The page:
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Detection of Legionella species in sewage and ocean water by polymerase chain reaction, direct fluorescent-antibody, and plate culture methods.

By C J Palmer, Y L Tsai, C Paszko-Kolva, C Mayer and L R Sangermano

Abstract

Legionella spp. are ubiquitous in most environmental water sources; however, sewage treatment plants have not been examined as potential environmental reservoirs for these bacteria. This study used polymerase chain reaction, direct fluorescent-antibody staining, and culture methods to examine raw and treated sewage, ocean-receiving waters, and nearshore coastal environments for the presence of Legionella pneumophila and other Legionella spp. The study concluded that Legionella spp. are present in all phases of sewage treatment and that population numbers do not significantly decline through the treatment process. Ocean-receiving waters located 5 miles offshore, where the treated sewage is discharged, were found to contain Legionella spp., but ocean water between the discharge site and coastal bathing beaches was negative. This suggests that the Legionella spp. from the ocean discharge site were not reaching the nearshore beach waters. A flood control channel and river that entered the ocean were found to contain Legionella spp., and a nearby beach swimming area was also found to be positive, suggesting that land runoff from the flood control channel and river were the source of the Legionella spp. in the beach water samples that tested positive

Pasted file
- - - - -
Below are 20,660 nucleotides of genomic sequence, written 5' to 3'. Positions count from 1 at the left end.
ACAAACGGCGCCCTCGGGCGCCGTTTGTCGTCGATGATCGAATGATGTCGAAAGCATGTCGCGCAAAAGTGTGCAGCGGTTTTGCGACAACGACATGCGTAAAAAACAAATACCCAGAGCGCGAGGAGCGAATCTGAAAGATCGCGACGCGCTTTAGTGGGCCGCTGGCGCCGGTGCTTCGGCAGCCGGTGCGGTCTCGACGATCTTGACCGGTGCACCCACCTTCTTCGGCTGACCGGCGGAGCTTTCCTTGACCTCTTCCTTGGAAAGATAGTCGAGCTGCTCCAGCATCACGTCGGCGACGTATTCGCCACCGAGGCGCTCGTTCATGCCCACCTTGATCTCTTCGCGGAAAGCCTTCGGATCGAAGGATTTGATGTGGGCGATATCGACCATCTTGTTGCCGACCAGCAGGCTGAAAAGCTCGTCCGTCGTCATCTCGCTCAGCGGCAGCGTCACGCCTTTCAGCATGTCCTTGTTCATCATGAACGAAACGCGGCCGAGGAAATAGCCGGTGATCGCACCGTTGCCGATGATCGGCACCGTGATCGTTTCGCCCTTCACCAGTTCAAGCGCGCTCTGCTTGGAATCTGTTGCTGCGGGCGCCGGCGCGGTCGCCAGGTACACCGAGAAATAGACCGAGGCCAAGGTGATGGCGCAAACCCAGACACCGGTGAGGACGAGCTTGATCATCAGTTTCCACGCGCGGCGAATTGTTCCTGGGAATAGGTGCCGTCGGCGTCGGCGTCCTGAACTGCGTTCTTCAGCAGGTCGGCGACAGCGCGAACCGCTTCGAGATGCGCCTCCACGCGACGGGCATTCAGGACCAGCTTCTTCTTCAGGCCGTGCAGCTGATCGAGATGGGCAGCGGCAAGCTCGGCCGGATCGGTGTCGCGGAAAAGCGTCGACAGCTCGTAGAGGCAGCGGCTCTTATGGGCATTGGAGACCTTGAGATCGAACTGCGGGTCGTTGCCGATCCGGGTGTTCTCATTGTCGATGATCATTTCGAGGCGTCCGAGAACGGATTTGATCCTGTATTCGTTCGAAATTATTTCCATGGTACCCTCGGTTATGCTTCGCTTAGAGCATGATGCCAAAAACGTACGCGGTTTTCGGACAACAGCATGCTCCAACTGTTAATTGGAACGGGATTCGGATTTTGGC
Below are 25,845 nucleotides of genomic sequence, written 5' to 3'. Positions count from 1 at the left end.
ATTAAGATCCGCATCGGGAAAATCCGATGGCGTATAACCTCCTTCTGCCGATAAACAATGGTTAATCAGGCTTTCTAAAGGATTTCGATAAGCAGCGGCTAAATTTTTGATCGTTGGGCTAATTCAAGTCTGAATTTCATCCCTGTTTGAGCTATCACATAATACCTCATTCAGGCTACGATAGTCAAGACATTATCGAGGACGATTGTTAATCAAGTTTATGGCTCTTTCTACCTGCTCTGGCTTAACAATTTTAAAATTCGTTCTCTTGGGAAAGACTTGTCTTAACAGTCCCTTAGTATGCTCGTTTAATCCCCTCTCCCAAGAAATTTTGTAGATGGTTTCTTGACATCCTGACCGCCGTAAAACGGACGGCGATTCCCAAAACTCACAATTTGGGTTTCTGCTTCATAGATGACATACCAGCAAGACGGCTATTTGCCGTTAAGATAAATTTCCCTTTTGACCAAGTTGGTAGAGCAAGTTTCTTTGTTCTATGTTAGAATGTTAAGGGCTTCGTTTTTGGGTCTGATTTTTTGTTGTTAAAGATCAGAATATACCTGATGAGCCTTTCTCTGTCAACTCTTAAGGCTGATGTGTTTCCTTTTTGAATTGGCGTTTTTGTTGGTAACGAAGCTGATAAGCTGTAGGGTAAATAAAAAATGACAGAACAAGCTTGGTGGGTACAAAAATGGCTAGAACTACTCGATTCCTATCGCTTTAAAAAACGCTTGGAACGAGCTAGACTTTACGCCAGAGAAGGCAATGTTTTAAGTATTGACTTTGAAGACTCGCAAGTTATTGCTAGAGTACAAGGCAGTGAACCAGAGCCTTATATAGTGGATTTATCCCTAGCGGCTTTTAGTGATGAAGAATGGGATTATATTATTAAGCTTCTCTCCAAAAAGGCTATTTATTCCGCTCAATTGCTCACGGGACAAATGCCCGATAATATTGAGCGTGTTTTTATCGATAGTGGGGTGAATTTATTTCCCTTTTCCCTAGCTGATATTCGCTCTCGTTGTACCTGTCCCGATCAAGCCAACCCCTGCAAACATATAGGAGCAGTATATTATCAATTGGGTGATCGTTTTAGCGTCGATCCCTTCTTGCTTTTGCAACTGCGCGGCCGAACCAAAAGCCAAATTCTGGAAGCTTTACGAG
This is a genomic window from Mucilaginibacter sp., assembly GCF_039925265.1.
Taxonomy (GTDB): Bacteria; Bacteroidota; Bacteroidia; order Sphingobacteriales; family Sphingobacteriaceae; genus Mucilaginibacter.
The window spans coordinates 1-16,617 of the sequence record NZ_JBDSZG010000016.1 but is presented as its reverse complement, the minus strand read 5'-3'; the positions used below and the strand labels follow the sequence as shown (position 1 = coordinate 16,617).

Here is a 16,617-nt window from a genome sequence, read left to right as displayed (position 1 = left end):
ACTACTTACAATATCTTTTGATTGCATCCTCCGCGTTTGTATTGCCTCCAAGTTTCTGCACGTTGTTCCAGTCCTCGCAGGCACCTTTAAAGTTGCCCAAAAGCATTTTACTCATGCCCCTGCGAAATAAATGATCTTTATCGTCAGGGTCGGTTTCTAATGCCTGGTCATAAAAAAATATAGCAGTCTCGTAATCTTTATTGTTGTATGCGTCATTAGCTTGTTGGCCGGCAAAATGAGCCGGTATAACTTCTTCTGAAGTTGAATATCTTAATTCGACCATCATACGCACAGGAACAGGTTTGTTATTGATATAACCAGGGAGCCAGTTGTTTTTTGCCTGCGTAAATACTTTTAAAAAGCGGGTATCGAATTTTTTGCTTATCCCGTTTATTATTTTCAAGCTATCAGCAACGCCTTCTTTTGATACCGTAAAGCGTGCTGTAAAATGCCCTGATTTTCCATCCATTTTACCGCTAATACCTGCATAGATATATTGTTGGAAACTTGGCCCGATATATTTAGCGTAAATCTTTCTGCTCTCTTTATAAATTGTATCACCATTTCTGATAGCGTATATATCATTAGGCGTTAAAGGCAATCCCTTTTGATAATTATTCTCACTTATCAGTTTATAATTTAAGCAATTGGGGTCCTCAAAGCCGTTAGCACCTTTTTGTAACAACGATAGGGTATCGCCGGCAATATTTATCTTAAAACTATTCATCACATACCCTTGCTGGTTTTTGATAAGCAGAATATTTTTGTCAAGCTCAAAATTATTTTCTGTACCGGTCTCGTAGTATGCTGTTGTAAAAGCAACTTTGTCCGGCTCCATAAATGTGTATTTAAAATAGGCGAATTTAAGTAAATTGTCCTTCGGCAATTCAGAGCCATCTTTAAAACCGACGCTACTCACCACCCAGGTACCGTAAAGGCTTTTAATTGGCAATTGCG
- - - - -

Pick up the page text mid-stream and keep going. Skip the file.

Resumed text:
Topics: Research Article
Year: 1993
OAI identifier: oai:pubmedcentral.nih.gov:182507
Provided by: PubMed Central
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